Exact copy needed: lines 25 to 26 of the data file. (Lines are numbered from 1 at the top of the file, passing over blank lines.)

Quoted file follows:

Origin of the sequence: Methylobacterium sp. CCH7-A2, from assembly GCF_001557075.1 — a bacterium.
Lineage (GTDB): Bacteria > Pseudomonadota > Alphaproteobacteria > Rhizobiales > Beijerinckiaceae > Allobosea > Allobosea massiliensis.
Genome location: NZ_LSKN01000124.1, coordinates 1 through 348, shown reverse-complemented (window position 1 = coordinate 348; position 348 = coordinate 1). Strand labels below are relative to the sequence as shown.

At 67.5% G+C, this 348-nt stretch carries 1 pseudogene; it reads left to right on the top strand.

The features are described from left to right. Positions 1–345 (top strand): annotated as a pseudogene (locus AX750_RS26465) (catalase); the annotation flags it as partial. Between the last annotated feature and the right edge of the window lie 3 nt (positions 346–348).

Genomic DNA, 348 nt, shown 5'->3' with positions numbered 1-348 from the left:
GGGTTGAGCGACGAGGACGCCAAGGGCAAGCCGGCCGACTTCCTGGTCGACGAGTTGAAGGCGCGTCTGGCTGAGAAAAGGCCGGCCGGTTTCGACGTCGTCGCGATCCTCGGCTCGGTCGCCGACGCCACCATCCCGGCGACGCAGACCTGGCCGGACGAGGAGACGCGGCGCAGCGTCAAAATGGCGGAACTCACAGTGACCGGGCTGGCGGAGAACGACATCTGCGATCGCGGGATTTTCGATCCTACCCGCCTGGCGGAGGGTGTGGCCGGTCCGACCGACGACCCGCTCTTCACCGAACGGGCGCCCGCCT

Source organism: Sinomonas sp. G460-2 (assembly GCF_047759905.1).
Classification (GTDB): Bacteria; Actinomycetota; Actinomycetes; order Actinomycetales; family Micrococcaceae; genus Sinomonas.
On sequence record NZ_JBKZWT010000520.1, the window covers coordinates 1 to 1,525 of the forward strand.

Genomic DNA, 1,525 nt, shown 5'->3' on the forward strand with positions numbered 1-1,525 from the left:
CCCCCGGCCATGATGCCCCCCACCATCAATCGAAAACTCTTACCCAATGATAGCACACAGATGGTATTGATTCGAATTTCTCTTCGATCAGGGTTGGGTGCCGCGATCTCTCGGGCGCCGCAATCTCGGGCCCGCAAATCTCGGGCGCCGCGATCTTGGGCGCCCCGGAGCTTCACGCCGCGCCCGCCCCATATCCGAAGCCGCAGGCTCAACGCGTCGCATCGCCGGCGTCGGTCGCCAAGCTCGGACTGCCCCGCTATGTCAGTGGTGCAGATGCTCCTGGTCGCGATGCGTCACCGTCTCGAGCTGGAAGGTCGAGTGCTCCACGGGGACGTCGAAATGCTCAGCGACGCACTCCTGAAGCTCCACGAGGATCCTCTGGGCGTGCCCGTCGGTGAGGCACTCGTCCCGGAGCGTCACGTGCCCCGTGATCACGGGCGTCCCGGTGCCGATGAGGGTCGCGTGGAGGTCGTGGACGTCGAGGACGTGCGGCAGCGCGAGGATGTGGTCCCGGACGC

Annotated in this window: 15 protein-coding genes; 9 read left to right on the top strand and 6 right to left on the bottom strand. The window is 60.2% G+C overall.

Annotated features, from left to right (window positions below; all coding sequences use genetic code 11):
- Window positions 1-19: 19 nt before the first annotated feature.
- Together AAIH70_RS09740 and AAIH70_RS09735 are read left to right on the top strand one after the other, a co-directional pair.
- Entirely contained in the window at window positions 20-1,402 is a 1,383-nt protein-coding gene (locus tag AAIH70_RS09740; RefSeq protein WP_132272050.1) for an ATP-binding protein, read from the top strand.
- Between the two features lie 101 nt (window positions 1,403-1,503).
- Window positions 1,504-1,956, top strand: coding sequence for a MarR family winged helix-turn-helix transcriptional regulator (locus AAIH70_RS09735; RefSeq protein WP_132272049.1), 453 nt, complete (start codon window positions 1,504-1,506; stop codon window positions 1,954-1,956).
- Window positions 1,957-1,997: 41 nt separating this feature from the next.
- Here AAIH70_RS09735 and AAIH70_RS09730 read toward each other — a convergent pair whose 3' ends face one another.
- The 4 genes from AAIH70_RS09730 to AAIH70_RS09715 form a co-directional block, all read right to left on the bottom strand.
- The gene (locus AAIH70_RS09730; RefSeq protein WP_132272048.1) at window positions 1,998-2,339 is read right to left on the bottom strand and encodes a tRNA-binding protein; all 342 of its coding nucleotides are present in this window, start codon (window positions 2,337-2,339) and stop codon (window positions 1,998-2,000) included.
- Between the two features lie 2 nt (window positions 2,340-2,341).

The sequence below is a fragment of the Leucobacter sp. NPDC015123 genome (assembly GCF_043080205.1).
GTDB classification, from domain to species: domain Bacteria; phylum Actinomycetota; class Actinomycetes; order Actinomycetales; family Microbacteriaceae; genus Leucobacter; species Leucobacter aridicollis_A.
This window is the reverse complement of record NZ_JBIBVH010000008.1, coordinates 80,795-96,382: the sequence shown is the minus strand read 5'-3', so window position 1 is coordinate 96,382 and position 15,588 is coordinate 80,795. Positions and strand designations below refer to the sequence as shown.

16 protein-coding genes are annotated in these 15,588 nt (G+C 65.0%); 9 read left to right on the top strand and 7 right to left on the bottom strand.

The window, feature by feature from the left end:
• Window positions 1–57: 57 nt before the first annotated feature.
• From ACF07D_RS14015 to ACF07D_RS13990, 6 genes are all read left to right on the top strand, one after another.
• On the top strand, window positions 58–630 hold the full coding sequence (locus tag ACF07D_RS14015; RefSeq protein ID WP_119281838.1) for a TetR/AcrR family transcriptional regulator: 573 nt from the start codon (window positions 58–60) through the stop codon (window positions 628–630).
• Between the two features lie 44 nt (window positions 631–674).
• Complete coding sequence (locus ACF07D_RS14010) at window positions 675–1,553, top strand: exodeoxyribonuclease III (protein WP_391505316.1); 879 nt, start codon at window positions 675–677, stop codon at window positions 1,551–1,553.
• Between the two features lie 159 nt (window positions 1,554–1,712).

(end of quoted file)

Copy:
The sequence below is a fragment of the Leucobacter sp. NPDC015123 genome (assembly GCF_043080205.1).
GTDB classification, from domain to species: domain Bacteria; phylum Actinomycetota; class Actinomycetes; order Actinomycetales; family Microbacteriaceae; genus Leucobacter; species Leucobacter aridicollis_A.